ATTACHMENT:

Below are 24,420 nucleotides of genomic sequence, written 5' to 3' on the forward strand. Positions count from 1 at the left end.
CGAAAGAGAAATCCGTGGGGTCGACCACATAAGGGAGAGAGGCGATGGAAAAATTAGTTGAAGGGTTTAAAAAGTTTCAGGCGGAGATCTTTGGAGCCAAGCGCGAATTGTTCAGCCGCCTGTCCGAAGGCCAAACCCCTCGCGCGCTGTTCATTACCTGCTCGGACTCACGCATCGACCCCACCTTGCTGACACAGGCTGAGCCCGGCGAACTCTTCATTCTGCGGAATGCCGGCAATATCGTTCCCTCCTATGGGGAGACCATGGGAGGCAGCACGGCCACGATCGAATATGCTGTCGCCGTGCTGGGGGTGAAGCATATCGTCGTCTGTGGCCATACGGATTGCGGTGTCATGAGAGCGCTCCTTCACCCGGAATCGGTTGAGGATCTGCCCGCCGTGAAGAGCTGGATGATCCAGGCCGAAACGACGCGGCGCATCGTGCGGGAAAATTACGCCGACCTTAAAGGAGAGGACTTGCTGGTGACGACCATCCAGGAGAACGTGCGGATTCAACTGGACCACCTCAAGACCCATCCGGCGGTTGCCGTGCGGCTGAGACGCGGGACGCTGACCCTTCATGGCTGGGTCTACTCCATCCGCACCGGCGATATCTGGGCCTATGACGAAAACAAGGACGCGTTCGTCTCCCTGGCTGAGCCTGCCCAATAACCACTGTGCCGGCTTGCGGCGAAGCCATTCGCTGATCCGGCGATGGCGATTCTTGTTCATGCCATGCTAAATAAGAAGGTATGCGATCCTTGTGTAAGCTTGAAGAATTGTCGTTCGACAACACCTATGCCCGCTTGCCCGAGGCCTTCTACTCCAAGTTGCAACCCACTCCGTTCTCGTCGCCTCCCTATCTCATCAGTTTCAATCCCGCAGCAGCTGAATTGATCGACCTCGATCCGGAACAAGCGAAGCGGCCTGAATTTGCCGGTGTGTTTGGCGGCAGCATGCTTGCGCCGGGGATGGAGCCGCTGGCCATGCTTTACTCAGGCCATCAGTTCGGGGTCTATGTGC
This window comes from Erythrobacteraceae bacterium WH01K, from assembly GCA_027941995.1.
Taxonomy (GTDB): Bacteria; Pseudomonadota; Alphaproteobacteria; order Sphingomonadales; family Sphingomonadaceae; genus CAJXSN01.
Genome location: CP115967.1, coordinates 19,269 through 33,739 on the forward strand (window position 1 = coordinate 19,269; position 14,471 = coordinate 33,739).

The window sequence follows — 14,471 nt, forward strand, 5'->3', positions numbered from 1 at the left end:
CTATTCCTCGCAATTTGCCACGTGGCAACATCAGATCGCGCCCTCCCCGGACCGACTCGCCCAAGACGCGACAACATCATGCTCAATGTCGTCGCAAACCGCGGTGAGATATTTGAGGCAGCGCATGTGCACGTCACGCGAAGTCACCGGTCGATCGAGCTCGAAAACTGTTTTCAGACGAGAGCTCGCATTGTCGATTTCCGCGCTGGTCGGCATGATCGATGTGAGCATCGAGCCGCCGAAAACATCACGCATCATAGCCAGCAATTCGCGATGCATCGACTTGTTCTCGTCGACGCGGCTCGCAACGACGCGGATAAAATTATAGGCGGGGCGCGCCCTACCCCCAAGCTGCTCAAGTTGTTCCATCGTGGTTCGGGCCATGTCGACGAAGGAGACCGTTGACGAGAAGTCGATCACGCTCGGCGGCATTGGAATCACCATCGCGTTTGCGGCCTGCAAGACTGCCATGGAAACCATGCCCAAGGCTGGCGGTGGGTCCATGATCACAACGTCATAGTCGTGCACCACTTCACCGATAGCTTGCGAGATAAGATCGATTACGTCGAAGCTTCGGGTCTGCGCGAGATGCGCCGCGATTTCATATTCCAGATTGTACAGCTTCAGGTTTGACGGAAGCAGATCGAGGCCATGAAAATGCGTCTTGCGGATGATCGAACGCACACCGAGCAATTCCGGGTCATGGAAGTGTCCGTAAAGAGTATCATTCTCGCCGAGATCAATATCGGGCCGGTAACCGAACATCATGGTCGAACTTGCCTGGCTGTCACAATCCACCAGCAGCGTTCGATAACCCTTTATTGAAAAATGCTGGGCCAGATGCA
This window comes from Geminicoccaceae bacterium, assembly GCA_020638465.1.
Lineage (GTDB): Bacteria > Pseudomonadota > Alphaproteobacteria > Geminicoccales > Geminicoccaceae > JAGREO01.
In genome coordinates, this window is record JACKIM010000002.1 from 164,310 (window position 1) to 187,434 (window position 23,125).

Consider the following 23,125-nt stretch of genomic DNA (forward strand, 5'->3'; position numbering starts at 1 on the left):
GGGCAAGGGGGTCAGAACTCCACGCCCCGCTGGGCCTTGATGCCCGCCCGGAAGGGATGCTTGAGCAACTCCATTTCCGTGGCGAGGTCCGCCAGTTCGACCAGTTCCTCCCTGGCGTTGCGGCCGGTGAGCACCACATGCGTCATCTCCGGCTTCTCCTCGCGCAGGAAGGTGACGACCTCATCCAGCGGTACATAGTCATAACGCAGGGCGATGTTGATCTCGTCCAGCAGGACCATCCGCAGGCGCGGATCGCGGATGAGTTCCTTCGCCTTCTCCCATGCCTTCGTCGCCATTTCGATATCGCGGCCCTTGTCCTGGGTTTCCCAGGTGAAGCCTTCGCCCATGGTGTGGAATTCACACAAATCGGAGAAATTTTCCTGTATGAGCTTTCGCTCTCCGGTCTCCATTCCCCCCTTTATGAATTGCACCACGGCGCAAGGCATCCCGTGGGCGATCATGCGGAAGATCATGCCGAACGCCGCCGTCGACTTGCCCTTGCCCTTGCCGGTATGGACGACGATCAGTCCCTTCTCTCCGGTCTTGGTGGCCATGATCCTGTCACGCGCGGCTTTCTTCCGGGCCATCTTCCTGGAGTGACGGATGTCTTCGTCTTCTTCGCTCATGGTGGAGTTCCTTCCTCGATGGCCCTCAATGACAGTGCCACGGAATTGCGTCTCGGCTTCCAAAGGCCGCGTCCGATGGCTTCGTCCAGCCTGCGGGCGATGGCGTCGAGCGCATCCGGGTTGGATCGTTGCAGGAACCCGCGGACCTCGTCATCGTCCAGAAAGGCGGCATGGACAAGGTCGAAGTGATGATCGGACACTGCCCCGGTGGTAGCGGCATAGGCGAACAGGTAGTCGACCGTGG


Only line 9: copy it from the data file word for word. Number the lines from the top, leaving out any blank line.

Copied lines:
Lineage (GTDB): Bacteria > Pseudomonadota > Alphaproteobacteria > Geminicoccales > Geminicoccaceae > JAGREO01.